Greater London Asian station Lyca Dilse 1035 has been found in breach of the Broadcasting Code for an unfair competition.
Evening show host Kajal asked a question, and asked listeners to call in with the answer to win a night out at a comedy event. But before the competition was closed, the presenter changed the entry question, instead asking listeners to identify which film a certain Bollywood track is from.
Station owner Lyca Media said it did not consider the competition had been conducted unfairly. It said that “the presenter had ‘stacked’ calls ready to go to air” and added that, “before any callers were put to air the presenter was informed by management that the question [she had broadcast] was flawed and she should re-run the competition”.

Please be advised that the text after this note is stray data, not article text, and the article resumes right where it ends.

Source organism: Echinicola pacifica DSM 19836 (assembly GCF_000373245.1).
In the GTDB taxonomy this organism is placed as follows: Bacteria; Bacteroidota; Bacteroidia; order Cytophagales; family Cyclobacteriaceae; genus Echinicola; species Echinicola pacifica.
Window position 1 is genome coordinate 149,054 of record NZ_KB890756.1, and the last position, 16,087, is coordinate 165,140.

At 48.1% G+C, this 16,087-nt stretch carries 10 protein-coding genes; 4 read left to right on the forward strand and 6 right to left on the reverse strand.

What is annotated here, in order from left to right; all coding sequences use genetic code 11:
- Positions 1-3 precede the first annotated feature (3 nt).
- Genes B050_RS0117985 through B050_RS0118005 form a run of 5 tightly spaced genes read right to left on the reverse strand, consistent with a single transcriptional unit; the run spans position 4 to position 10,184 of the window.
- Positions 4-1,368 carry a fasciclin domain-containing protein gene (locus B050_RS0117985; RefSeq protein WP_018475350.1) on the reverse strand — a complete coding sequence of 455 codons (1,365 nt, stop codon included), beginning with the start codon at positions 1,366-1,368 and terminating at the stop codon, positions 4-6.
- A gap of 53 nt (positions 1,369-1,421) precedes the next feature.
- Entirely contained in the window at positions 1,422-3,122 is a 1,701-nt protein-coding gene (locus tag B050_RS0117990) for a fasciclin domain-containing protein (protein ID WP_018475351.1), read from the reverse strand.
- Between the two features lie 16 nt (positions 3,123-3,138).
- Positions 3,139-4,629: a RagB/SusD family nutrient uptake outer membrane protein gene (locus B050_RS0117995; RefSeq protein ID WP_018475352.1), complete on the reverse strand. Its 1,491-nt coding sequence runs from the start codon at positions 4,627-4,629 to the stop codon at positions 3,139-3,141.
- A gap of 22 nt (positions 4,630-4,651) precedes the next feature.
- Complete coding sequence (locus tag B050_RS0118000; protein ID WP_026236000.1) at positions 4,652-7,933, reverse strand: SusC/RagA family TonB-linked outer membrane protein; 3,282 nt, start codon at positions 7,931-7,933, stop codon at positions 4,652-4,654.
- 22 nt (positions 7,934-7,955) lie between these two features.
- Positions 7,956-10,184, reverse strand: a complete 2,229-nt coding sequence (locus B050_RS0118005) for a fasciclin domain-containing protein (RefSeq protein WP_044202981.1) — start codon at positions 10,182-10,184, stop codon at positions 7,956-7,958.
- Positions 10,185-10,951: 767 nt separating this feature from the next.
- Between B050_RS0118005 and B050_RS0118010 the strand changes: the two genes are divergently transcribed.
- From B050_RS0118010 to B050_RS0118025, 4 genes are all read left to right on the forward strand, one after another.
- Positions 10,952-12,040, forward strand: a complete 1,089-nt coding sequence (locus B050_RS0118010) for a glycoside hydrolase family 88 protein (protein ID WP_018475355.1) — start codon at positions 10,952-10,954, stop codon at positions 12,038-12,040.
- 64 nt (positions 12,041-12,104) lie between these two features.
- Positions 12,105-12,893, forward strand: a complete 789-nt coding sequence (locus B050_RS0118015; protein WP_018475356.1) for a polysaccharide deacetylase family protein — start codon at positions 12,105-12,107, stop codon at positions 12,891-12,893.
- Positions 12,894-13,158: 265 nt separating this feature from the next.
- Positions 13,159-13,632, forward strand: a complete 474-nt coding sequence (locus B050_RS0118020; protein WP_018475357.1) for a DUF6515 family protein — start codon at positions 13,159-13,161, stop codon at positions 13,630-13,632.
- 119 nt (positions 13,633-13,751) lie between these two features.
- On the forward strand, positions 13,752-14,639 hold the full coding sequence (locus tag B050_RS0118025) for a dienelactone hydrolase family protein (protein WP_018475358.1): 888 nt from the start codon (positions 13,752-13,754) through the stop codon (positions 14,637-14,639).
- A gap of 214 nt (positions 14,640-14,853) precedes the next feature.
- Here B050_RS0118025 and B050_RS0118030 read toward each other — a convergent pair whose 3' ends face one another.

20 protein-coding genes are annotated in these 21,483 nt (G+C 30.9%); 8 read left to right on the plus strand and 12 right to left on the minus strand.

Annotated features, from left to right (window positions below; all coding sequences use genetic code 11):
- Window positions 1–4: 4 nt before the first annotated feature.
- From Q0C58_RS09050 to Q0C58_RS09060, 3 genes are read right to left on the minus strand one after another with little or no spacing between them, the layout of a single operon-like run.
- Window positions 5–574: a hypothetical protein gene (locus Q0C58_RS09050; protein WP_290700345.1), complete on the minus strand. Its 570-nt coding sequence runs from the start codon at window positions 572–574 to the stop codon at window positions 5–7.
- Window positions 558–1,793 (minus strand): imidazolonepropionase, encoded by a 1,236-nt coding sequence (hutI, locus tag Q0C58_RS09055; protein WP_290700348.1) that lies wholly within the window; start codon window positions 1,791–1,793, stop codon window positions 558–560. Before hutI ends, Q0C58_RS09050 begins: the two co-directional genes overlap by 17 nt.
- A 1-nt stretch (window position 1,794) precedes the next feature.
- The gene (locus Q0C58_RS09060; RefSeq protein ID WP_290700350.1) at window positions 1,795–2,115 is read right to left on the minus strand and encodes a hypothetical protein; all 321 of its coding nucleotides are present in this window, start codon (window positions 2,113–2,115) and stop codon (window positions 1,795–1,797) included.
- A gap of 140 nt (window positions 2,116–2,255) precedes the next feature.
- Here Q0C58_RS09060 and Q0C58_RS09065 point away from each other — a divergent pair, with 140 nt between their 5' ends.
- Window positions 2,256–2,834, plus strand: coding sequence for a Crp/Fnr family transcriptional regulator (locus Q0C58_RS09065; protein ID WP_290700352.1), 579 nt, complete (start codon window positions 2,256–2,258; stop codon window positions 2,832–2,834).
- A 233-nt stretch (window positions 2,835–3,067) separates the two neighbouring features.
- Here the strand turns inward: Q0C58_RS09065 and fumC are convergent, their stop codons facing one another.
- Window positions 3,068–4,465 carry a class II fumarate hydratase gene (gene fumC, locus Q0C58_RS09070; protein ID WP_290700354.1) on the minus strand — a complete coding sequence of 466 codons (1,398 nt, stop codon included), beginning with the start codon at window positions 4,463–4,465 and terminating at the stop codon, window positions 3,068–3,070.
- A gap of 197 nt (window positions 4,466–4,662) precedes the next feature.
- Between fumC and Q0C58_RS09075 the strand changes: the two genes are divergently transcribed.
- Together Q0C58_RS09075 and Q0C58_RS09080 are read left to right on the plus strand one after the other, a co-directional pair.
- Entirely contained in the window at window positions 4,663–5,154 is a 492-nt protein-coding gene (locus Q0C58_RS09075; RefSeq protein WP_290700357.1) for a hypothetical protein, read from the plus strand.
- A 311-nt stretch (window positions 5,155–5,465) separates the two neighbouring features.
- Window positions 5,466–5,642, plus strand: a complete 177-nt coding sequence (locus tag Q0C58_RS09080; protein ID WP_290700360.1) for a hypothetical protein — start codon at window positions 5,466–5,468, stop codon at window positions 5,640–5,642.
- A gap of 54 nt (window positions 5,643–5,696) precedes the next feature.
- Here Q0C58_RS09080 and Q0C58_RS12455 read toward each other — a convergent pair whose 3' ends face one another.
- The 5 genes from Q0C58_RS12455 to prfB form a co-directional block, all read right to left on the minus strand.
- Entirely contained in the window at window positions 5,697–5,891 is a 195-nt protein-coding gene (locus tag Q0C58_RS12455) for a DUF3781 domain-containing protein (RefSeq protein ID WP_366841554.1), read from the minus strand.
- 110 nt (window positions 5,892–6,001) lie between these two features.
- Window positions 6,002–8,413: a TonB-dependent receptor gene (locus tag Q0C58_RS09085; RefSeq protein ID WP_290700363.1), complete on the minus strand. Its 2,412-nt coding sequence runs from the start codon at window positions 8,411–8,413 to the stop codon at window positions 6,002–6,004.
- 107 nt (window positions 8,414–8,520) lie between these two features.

Lyca Media said that “no callers were taken to air and the competition was not formally entered by any individual”, adding that it “regret[ted] having changed the question but this was explained to listeners”.
The Licensee said that “this incident [had] highlighted the need to examine [its] procedures”, adding that it was now “undertaking a full review of competition practice and consequent training…”. The Licensee accepted that after the competition question was asked, and listeners were invited to answer it, the question should not have subsequently been changed.
Ofcom said: “After the presenter first solicited interaction from listeners, potential entrants responded by calling the station and being held electronically for a chance to participate on air. As the question was subsequently changed, these listeners were disadvantaged, as they then had no chance of entering or winning the competition on the basis upon which they had responded to the presenter’s invitation to participate.”
Ofcom’s decision was therefore that the broadcast competition was conducted unfairly, in breach of Rule 2.13 of the Code.